Greece’s economy has dried up — and it’s great for saffron sales

The saffron industry in northern Greece is growing rapidly even as the rest of the economy continues to shrink.

Although most economic opportunities in Greece have shriveled in the aftermath of the country’s debt crisis, one financial bright spot has blossomed: the saffron industry.

Greece’s economy has dried up — and it’s great for saffron sales

The number of saffron farmers in Greece has more than doubled since 2008, increasing the country’s saffron output by more 130x and creating a thriving export industry for the priciest spice.

The spice is right

Saffron is made from the dried, tiny red stigmas of crocus flowers, which bloom for just 2 harvestable weeks in an entire year. An entire football field of 70k flowers yields just 1 pound of that nice nice spice.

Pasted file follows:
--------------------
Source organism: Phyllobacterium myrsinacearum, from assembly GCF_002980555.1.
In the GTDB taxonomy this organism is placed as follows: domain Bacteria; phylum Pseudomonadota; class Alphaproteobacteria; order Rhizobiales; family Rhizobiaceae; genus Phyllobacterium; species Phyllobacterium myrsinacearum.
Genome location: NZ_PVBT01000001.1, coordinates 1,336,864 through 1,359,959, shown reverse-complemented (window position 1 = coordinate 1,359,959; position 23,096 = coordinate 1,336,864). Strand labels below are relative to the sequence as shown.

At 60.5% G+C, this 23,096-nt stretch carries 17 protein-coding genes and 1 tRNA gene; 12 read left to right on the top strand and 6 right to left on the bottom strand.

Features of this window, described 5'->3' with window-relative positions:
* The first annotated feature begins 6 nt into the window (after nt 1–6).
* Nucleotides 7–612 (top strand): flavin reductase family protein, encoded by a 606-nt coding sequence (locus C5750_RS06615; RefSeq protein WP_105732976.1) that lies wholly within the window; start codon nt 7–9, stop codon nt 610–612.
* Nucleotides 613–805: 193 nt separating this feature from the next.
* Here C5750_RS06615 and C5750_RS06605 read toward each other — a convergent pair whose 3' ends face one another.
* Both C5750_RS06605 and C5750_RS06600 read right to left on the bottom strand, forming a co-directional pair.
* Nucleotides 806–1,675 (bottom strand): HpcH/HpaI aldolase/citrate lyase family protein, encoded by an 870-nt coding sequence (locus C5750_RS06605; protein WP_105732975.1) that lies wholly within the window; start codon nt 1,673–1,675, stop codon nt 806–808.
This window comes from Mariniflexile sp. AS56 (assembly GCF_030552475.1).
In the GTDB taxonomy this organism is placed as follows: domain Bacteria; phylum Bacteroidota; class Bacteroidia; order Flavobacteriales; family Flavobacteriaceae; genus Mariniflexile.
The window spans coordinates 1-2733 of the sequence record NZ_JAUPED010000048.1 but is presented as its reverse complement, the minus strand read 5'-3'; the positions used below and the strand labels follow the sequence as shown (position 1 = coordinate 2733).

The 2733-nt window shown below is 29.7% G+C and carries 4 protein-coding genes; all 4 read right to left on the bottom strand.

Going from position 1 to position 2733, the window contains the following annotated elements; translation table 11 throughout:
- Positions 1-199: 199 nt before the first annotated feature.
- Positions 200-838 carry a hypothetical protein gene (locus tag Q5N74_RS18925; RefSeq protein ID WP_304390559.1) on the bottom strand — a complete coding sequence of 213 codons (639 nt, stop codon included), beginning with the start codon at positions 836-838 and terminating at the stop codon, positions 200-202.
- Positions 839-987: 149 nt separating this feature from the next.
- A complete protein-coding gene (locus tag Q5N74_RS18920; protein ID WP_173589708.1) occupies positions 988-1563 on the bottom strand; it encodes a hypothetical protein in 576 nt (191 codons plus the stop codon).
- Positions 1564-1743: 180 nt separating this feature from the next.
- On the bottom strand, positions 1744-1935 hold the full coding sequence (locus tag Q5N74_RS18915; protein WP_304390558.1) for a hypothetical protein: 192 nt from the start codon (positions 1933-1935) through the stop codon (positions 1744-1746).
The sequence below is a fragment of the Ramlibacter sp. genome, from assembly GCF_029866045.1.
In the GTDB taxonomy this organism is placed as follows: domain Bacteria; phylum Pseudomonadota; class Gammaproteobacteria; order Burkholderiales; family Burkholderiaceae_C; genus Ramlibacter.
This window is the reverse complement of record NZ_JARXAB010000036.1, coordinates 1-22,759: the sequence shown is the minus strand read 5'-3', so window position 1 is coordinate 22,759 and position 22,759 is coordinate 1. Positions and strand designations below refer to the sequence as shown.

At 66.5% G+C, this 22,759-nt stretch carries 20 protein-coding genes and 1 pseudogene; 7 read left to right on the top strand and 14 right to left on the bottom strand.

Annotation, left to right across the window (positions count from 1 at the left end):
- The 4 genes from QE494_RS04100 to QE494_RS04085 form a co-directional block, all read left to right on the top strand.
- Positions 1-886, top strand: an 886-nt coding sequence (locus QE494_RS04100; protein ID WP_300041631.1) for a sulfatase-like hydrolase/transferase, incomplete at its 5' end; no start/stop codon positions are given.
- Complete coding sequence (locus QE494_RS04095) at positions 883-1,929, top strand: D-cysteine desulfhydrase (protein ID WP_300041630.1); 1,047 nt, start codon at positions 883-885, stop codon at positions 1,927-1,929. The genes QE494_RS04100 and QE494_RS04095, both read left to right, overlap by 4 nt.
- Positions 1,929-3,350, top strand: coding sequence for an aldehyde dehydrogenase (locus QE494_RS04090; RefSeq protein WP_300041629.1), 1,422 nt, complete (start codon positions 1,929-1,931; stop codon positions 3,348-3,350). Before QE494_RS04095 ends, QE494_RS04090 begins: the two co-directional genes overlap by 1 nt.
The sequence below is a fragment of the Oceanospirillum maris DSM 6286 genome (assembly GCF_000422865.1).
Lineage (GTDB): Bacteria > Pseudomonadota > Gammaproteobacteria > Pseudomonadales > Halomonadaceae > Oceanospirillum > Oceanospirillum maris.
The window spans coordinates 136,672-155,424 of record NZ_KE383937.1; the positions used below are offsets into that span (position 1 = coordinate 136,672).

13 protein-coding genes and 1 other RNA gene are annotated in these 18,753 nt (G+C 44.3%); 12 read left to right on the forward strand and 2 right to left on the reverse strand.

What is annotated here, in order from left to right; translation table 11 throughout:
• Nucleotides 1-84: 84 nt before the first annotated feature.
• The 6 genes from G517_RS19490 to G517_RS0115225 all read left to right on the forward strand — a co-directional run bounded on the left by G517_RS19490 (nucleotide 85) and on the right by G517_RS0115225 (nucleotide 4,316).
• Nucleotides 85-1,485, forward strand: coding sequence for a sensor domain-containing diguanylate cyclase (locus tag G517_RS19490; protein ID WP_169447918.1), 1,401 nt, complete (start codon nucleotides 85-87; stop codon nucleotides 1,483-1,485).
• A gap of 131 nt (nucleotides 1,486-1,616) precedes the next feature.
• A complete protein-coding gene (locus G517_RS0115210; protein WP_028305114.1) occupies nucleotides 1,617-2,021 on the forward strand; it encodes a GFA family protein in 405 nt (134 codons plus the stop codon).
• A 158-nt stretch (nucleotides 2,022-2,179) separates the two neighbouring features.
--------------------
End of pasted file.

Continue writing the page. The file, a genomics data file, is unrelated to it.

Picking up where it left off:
But, people love saffron enough to pay as much as $10k for a pound of the spice, making it one of the most valuable substances on the planet. 

Naturally, saffron is also sensitive to climate and grows only in a narrow band that stretches from Spain to India — and happens to cross through northern Greece.

Stopping to sell the flowers

After the financial crisis hit, the unemployment rate in northern Greece rose to 23.5%, inspiring Greeks working in stagnant industries to head north in search of ‘red gold.’ 

Greece’s annual saffron production grew from its old domestic average of 30 kg to more than 4k kg as the number of farmers in Greece’s saffron cooperative soared from 494 in 2008 to 1k today.

Now, Greece’s saffron farmers export more than 70% of their saffron. Greek saffron slingers already export the spice to the US, and they plan to start selling saffron in China.

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